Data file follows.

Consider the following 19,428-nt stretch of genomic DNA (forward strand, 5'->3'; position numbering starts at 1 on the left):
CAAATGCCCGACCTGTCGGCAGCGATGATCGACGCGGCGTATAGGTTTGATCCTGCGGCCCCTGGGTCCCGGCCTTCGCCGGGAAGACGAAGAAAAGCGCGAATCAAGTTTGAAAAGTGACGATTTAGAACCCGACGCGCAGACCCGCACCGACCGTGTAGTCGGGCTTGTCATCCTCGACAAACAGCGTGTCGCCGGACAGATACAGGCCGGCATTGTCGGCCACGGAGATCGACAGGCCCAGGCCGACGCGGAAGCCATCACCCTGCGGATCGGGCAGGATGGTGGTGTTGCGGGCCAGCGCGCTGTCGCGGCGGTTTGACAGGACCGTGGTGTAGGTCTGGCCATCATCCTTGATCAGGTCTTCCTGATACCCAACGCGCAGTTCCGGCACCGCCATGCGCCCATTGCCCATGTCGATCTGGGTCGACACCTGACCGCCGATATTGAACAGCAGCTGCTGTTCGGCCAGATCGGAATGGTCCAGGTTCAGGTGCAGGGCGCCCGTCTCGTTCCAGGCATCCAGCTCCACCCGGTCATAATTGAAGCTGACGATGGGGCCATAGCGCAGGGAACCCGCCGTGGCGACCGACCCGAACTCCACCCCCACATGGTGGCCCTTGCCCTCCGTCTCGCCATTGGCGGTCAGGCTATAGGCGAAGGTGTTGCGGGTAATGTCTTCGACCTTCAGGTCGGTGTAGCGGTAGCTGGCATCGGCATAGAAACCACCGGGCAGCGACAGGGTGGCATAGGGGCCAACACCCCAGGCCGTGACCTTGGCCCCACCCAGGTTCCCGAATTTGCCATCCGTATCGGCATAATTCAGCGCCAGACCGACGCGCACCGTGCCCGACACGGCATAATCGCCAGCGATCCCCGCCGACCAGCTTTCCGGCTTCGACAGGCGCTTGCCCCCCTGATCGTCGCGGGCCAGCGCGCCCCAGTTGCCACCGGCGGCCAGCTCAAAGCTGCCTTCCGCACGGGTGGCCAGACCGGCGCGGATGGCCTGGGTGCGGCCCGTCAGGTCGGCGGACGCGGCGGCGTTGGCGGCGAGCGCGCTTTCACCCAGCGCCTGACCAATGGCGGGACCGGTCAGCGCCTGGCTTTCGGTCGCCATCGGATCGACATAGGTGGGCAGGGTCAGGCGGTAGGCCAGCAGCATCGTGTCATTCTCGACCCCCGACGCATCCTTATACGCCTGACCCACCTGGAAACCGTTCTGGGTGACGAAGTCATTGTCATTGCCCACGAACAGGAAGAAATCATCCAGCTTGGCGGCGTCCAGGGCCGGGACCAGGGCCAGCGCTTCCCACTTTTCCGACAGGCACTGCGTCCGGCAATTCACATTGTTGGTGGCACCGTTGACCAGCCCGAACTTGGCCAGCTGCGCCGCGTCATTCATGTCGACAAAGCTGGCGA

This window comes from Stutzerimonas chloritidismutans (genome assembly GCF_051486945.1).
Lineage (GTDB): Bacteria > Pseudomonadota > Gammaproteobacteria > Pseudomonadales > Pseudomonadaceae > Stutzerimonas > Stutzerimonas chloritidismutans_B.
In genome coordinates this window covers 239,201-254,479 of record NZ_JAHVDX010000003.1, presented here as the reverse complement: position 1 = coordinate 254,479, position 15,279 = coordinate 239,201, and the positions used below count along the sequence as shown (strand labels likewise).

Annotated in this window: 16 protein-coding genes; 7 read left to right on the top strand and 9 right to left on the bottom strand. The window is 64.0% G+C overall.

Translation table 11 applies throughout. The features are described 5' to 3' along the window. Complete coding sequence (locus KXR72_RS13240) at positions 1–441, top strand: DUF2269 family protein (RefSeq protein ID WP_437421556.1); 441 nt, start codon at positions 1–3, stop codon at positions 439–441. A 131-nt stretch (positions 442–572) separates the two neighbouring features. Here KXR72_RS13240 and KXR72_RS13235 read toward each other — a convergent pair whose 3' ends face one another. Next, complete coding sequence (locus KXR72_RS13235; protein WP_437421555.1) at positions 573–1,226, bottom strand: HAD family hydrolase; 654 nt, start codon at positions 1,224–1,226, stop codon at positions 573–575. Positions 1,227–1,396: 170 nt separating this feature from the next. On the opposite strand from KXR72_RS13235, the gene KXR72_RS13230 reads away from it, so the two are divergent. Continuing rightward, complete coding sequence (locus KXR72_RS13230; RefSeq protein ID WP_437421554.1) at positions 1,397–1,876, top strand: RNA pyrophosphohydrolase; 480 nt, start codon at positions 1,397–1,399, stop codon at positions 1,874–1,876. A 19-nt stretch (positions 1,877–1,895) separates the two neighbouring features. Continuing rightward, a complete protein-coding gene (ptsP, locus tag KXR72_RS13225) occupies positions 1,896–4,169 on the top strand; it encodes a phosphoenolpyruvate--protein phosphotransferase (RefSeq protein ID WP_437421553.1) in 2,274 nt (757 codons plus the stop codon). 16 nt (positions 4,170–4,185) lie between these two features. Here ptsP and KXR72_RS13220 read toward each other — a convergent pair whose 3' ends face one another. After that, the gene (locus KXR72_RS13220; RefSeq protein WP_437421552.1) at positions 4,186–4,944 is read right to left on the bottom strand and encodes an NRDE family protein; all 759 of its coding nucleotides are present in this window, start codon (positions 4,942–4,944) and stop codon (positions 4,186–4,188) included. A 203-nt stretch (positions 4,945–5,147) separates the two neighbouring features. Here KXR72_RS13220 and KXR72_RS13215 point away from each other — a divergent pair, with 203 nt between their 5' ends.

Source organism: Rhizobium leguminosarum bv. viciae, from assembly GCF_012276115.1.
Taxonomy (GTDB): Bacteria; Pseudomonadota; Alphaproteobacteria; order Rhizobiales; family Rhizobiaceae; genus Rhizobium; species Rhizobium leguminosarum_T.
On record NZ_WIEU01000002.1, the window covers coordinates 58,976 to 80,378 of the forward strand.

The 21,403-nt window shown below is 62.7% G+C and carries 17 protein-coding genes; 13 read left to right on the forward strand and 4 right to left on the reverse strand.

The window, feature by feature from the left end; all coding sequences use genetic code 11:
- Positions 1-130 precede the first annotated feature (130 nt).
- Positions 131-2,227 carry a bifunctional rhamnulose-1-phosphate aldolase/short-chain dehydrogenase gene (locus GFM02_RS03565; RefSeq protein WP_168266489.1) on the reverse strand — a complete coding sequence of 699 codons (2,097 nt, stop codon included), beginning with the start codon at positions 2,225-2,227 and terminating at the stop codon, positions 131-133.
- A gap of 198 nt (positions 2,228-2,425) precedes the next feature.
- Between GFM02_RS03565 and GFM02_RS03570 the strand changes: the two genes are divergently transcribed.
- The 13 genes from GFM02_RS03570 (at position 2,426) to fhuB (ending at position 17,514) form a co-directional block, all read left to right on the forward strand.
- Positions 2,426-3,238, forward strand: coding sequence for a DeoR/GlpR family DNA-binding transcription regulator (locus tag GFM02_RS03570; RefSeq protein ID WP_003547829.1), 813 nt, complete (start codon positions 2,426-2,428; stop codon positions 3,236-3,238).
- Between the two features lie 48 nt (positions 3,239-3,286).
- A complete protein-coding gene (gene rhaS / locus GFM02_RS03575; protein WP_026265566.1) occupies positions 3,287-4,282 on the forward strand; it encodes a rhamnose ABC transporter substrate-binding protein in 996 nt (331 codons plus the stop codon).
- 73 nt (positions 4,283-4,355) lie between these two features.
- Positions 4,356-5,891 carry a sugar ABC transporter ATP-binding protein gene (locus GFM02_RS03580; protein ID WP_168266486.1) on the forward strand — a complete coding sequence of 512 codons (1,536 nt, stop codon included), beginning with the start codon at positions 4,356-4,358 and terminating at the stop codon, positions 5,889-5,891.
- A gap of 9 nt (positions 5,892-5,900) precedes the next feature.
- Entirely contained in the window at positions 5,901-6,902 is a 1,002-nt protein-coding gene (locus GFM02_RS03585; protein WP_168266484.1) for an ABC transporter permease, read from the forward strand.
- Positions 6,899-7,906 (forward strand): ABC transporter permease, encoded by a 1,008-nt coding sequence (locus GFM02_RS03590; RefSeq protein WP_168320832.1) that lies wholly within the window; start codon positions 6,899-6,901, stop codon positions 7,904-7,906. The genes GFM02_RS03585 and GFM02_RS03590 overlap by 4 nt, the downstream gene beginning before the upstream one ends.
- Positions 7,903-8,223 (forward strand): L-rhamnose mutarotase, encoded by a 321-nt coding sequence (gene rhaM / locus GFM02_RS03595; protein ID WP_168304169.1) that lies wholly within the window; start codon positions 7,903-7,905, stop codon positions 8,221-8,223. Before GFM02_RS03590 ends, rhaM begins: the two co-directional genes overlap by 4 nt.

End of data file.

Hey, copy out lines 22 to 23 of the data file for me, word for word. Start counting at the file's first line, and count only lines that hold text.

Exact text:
- Positions 4,356-5,891 carry a sugar ABC transporter ATP-binding protein gene (locus GFM02_RS03580; protein ID WP_168266486.1) on the forward strand — a complete coding sequence of 512 codons (1,536 nt, stop codon included), beginning with the start codon at positions 4,356-4,358 and terminating at the stop codon, positions 5,889-5,891.
- A gap of 9 nt (positions 5,892-5,900) precedes the next feature.